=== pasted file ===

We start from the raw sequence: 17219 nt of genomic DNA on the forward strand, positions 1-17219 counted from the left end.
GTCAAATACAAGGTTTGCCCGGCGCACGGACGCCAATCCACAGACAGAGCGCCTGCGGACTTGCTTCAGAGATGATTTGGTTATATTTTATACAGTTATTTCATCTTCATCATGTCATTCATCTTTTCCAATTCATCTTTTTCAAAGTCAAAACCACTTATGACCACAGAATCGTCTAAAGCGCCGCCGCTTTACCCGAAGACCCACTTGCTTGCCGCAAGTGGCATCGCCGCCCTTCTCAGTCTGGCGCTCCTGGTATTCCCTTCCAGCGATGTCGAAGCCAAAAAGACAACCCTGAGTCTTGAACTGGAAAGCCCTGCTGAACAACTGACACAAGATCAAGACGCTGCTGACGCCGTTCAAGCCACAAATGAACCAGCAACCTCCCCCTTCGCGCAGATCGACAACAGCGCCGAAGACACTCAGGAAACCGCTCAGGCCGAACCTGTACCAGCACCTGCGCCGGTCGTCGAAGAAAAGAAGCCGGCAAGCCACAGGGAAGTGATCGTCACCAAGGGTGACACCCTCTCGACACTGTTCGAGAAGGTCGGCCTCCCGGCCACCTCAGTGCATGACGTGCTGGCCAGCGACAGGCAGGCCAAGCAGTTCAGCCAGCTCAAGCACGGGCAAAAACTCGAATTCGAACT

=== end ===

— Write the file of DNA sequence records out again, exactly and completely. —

We start from the raw sequence: 17219 nt of genomic DNA on the forward strand, positions 1-17219 counted from the left end.
GTCAAATACAAGGTTTGCCCGGCGCACGGACGCCAATCCACAGACAGAGCGCCTGCGGACTTGCTTCAGAGATGATTTGGTTATATTTTATACAGTTATTTCATCTTCATCATGTCATTCATCTTTTCCAATTCATCTTTTTCAAAGTCAAAACCACTTATGACCACAGAATCGTCTAAAGCGCCGCCGCTTTACCCGAAGACCCACTTGCTTGCCGCAAGTGGCATCGCCGCCCTTCTCAGTCTGGCGCTCCTGGTATTCCCTTCCAGCGATGTCGAAGCCAAAAAGACAACCCTGAGTCTTGAACTGGAAAGCCCTGCTGAACAACTGACACAAGATCAAGACGCTGCTGACGCCGTTCAAGCCACAAATGAACCAGCAACCTCCCCCTTCGCGCAGATCGACAACAGCGCCGAAGACACTCAGGAAACCGCTCAGGCCGAACCTGTACCAGCACCTGCGCCGGTCGTCGAAGAAAAGAAGCCGGCAAGCCACAGGGAAGTGATCGTCACCAAGGGTGACACCCTCTCGACACTGTTCGAGAAGGTCGGCCTCCCGGCCACCTCAGTGCATGACGTGCTGGCCAGCGACAGGCAGGCCAAGCAGTTCAGCCAGCTCAAGCACGGGCAAAAACTCGAATTCGAACT